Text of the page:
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  • From Vol. 3 No.18 (Sep. 10, 2014)

    Compliance Experts from Altria, Noble Energy and HP Share Corruption Investigation Best Practices

    A recent American Bar Association program brought together compliance executives from several public corporations to discuss how to both satisfy the client and mollify the government during an anti-corruption investigation – no easy task.  The panelists, along with moderator Mara V.J. Senn, a partner at Arnold & Porter, shared insights and experiences on preparedness for internal investigations, the role of outside counsel, the calculus of voluntary disclosures and a number of other common issues faced by companies conducting internal investigations.  For more from Senn on internal investigations, see “How to Conduct an Anti-Corruption Investigation: Ten Factors to Consider at the Outset (Part One of Two),” The FCPA Report, Vol. 2, No. 25 (Dec. 18, 2013); and “Developing and Implementing the Investigation Plan (Part Two of Two),” The FCPA Report, Vol. 3, No. 1 (Jan. 8, 2014).  

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  • From Vol. 3 No.16 (Aug. 6, 2014)

    Delaware Supreme Court Gives Wal-Mart Shareholder Access to Attorney-Client Privileged Documents

    Despite the American legal system’s reverence for the attorney-client relationship, the attorney-client privilege is not unlimited.  The interest of shareholders in investigating possible breaches of fiduciary duty or other misconduct by a corporation’s officers or directors may, in appropriate circumstances, defeat the privilege.  In 2012, a Wal-Mart shareholder sought access to documents – including documents subject to the attorney-client privilege and related work-product doctrine – relating to the alleged bribery of Mexican officials by a Wal-Mart subsidiary and Wal-Mart’s flawed investigation of that misconduct.  Affirming a Chancery Court ruling that ordered Wal-Mart to turn over privileged documents, the Delaware Supreme Court expressly adopted an exception to the attorney-client privilege for a corporate shareholder who shows “good cause” for obtaining the corporation’s privileged materials.  See also “When Are Reports of Internal Investigations Protected by Attorney-Client Privilege?,” The FCPA Report, Vol. 3, No. 9 (Apr. 30, 2014).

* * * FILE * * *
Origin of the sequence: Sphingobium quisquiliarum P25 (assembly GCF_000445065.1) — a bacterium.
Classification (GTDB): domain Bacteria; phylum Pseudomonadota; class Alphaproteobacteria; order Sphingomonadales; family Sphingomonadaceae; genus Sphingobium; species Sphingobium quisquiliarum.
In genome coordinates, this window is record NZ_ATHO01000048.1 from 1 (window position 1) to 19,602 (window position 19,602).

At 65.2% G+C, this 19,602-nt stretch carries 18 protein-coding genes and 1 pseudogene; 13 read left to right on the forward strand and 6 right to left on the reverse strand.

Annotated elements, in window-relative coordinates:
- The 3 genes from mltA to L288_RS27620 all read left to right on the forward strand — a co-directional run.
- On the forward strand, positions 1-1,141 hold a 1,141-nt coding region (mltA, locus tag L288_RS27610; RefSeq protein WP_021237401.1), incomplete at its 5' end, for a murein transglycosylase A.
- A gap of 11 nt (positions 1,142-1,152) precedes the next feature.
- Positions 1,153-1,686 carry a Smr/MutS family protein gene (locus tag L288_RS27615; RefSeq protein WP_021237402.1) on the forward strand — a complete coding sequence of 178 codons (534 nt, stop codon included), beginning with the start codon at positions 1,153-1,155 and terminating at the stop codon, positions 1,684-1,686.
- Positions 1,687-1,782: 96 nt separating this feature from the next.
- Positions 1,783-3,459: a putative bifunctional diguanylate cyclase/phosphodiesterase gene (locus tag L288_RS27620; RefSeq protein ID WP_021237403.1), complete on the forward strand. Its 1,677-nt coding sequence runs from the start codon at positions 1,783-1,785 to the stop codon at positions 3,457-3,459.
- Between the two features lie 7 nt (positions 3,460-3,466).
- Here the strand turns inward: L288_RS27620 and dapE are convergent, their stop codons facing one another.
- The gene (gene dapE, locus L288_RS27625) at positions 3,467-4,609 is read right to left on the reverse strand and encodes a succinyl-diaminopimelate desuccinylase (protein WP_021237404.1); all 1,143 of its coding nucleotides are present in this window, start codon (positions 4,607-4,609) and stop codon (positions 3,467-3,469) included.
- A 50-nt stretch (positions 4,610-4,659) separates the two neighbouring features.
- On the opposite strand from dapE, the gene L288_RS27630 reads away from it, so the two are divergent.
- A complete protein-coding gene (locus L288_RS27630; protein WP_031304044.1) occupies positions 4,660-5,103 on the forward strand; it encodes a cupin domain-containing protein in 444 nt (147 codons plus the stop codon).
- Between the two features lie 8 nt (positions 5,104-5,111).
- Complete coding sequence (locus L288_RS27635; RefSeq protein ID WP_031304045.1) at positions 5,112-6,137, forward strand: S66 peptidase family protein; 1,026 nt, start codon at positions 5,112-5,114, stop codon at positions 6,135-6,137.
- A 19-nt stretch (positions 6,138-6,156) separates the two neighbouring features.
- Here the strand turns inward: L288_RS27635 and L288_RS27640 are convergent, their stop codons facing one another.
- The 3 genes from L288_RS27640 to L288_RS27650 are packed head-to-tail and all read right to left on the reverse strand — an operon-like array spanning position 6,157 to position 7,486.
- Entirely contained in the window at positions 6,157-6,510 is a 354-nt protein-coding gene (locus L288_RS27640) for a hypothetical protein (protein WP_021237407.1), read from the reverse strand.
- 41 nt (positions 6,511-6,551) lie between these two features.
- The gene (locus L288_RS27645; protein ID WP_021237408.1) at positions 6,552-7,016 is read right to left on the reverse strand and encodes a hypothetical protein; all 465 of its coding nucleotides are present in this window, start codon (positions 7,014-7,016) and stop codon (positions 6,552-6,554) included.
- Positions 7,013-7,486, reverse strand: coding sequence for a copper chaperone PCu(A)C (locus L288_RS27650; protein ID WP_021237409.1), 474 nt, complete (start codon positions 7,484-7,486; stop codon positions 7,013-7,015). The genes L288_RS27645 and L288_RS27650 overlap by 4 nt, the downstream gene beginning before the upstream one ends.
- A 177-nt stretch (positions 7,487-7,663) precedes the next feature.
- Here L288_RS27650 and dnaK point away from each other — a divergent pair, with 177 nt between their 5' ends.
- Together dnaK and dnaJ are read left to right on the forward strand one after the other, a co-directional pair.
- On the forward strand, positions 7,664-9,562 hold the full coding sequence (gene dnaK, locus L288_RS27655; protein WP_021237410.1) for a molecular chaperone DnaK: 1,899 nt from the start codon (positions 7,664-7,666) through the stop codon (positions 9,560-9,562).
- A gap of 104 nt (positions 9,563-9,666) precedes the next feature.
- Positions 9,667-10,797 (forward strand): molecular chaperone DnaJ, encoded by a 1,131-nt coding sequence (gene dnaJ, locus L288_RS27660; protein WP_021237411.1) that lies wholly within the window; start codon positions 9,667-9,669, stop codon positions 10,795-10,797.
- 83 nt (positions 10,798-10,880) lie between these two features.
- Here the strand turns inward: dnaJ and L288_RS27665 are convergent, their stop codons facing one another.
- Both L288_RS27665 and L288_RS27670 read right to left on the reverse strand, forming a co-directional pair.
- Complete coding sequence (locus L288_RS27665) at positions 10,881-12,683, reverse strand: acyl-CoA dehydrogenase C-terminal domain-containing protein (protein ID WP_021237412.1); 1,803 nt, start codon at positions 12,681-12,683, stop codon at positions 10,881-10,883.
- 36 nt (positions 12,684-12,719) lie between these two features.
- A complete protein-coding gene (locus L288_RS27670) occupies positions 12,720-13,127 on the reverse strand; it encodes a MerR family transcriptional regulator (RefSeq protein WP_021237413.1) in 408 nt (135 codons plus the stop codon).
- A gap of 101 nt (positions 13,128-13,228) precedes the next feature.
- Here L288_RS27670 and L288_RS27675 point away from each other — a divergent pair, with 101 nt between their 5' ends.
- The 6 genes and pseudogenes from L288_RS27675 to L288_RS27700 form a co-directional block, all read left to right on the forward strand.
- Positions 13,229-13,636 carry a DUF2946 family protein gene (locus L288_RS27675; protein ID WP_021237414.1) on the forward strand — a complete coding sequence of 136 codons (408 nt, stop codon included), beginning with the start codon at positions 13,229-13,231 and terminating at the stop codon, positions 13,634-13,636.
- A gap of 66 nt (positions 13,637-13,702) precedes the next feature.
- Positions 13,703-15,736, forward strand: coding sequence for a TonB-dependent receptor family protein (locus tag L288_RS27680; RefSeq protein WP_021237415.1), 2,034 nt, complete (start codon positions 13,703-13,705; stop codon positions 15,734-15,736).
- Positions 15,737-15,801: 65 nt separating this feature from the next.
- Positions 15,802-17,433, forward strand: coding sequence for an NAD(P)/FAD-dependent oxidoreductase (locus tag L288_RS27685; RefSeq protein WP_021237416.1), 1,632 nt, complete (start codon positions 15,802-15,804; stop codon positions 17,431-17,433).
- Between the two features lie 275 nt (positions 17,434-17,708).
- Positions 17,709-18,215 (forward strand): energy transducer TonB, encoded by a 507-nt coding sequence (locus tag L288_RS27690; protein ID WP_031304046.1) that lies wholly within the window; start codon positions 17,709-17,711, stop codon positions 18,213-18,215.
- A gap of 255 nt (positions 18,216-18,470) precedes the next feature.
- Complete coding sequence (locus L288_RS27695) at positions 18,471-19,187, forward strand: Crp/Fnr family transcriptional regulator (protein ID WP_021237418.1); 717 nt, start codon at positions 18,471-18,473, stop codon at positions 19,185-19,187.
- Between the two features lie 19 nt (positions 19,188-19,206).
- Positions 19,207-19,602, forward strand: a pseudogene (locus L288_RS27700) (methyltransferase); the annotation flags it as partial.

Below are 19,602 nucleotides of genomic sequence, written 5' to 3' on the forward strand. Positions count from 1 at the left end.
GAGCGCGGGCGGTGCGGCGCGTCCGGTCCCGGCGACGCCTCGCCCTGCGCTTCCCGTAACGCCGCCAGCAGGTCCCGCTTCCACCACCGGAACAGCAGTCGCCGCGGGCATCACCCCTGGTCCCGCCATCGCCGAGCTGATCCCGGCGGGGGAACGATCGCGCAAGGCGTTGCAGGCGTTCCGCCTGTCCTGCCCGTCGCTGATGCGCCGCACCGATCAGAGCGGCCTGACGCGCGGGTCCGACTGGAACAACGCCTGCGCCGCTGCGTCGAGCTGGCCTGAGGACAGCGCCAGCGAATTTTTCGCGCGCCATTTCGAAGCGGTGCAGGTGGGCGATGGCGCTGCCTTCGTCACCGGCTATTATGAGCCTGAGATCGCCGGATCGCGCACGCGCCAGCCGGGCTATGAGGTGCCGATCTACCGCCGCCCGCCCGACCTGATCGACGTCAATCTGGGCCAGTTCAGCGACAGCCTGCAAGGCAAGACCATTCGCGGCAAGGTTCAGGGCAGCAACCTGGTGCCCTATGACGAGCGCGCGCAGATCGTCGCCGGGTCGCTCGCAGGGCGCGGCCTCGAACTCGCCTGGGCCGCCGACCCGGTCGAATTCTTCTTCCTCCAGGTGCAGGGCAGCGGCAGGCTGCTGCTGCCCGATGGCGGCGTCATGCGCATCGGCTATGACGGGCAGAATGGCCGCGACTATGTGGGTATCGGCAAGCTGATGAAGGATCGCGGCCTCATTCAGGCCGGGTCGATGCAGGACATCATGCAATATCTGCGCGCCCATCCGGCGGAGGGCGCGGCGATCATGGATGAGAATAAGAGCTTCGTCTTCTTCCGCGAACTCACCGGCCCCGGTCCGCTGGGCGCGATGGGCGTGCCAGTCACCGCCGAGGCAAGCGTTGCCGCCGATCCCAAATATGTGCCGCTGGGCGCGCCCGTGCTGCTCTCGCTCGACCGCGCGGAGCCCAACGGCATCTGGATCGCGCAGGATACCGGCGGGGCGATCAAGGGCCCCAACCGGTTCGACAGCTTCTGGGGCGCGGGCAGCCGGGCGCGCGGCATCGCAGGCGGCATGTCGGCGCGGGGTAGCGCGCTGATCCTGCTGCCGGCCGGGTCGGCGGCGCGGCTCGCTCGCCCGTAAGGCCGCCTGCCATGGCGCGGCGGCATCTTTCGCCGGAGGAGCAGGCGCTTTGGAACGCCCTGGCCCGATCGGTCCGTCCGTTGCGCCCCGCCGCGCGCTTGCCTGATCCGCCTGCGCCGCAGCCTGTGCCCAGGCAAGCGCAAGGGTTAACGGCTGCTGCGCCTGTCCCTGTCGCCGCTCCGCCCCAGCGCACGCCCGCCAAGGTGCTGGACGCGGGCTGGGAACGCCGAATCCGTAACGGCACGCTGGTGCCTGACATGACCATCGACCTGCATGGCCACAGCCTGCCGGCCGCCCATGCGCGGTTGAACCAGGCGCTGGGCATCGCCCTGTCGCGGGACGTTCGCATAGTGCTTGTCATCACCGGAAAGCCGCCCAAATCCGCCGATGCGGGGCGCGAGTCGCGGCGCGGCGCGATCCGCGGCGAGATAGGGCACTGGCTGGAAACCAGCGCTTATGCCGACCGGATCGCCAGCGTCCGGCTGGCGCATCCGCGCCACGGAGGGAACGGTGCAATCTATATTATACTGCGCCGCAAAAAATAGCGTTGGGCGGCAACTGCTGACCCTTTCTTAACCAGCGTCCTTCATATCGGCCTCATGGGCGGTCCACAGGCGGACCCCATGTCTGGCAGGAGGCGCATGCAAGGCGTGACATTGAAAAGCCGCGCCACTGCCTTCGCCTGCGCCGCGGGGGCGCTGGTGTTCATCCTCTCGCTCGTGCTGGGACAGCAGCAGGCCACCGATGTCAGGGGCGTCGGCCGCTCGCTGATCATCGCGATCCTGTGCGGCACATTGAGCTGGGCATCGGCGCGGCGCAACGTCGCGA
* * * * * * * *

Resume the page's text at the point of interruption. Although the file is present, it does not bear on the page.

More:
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  • From Vol. 3 No.16 (Aug. 6, 2014)